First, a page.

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Green Remediation Focus

Green Remediation Core Elements: Water

Core Elements Graphic Air & Atmosphere Land & Ecosystems Materials & Waste Energy
Learn about the other core elements for green remediation strategies by clicking on them.

Green remediation strategies addressing water quality conservation and protection build on federal mandates such as the Clean Water Act and Energy Independence and Security Act. Cleanup at many sites involves high usage of water for treatment processes such as contaminated sediment dewatering or soil washing. At most sites it requires stormwater management plans to control runoff during remedy construction and maintenance. BMPs focus on opportunities to minimize water usage, reuse treated groundwater, store or divert stormwater for beneficial use, and preserve natural hydraulic conditions.

Sample BMPs

  • Install nature-based green infrastructure involving vegetated swales, rain gardens and planter boxes to promote infiltration of rainfall and snowmelt.
  • Use pervious concrete, pervious asphalt or interlocking pavers instead of conventional impervious materials to re-surface areas.
  • Construct a detention or retention pond that can filter pollutants carried by stormwater, prevent flooding, and store stormwater for onsite or community use.
  • Identify onsite or offsite non-potable uses for treated groundwater, such as building operations, dust and fire suppression, plant irrigation, wetlands restoration or recreational impoundments.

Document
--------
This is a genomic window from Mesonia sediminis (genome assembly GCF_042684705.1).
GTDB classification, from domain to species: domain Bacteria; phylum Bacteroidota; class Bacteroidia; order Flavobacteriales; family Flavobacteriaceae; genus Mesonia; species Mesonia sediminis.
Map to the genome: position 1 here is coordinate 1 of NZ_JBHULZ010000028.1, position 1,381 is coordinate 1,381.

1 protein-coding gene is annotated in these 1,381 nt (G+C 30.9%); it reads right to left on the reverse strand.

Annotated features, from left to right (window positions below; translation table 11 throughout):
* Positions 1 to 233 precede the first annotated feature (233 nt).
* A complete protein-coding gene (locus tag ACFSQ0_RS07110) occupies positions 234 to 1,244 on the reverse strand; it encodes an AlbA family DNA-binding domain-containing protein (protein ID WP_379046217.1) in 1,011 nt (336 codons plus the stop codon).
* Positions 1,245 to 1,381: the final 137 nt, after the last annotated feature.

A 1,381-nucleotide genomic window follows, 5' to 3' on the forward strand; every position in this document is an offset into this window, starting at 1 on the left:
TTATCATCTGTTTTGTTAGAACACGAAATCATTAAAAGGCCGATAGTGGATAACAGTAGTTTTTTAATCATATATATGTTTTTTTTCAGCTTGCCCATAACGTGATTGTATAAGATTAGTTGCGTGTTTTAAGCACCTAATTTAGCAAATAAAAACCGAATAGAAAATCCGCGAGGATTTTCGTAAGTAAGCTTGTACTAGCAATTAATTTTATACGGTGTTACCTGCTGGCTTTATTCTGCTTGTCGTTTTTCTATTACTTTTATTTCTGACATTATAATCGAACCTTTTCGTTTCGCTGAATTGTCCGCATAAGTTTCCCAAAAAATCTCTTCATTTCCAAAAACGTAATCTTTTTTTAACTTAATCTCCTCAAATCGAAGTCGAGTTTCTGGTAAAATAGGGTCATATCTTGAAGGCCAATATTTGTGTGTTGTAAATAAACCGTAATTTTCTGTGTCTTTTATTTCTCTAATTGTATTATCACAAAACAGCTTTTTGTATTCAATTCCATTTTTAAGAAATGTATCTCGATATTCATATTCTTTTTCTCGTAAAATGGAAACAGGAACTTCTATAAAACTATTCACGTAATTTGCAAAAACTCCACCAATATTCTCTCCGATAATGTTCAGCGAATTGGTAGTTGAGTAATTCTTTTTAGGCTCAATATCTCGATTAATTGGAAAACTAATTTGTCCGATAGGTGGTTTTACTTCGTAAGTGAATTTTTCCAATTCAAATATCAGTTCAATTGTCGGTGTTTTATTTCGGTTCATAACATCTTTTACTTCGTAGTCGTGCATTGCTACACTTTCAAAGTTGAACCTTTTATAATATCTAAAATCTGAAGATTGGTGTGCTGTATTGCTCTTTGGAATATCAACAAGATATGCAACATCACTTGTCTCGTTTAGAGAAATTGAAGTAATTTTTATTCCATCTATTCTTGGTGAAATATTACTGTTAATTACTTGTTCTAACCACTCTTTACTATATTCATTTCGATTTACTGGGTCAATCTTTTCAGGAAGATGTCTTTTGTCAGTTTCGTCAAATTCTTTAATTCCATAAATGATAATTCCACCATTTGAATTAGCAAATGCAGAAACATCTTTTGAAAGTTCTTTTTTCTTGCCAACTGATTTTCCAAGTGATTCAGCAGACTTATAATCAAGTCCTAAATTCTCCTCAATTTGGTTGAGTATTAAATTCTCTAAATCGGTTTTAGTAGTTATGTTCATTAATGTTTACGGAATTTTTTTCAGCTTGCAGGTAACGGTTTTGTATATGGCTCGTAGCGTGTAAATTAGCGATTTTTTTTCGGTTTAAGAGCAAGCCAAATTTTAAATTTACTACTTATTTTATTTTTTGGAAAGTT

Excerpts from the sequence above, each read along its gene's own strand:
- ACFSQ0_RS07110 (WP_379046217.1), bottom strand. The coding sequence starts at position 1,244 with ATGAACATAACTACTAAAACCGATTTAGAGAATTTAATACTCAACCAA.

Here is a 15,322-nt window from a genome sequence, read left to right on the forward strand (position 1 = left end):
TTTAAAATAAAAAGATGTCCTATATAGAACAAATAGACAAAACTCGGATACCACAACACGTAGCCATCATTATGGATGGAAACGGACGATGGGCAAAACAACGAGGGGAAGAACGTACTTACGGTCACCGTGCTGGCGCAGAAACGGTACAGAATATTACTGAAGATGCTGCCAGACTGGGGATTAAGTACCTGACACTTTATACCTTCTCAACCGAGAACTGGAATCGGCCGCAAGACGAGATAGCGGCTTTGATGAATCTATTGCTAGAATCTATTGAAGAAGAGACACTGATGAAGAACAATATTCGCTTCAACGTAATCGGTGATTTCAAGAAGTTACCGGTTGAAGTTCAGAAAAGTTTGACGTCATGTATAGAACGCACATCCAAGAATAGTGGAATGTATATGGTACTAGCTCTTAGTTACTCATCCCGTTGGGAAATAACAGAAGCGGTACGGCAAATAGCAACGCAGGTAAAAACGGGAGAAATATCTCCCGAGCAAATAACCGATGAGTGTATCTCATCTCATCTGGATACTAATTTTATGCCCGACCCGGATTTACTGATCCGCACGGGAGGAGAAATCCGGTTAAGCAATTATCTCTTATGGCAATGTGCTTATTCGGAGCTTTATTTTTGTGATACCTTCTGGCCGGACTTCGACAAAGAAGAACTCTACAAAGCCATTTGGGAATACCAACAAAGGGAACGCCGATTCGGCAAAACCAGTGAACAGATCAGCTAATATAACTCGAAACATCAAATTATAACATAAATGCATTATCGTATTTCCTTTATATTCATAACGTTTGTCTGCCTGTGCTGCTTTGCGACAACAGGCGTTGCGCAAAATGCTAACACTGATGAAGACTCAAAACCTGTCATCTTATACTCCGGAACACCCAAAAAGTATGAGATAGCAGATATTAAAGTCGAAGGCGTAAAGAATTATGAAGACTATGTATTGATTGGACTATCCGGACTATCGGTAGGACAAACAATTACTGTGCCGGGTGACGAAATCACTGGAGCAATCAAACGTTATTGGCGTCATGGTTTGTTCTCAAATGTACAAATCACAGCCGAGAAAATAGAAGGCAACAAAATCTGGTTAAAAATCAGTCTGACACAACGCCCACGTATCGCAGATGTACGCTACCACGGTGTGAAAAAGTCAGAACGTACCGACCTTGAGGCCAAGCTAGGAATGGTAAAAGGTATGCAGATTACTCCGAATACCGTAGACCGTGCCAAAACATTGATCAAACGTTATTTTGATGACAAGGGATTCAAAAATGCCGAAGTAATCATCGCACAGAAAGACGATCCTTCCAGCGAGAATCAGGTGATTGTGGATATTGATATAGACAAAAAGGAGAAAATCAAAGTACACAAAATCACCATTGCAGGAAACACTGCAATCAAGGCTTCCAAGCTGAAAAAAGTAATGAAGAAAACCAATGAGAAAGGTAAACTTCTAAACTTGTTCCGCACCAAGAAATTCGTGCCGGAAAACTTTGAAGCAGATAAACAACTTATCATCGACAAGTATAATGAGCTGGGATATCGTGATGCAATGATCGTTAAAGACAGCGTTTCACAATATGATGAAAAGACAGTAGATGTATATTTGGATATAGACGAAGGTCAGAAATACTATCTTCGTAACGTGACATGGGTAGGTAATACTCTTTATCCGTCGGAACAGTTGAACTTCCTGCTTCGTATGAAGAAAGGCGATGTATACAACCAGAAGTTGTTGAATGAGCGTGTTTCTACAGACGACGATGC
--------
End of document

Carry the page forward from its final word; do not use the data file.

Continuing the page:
• Use closed-loop rather than open-loop treatment processes to reduce the need for fresh water as well as raw materials and potentially improve treatment system efficiency.

Site-Specific Examples

  • Groundwater that is extracted and treated via multiple systems at the 905-acre Phoenix-Goodyear Airport Superfund site in Arizona is beneficially used onsite or offsite for irrigation, fugitive dust control or heat exchange processes or injected back into the aquifer.
  • The amount of raw lake water used as process water for groundwater treatment at the Aerojet-General Corporation site in Rancho Cordova, California, decreased by approximately 2 million gallons per day due to pipeline reconfigurations and other infrastructure improvements.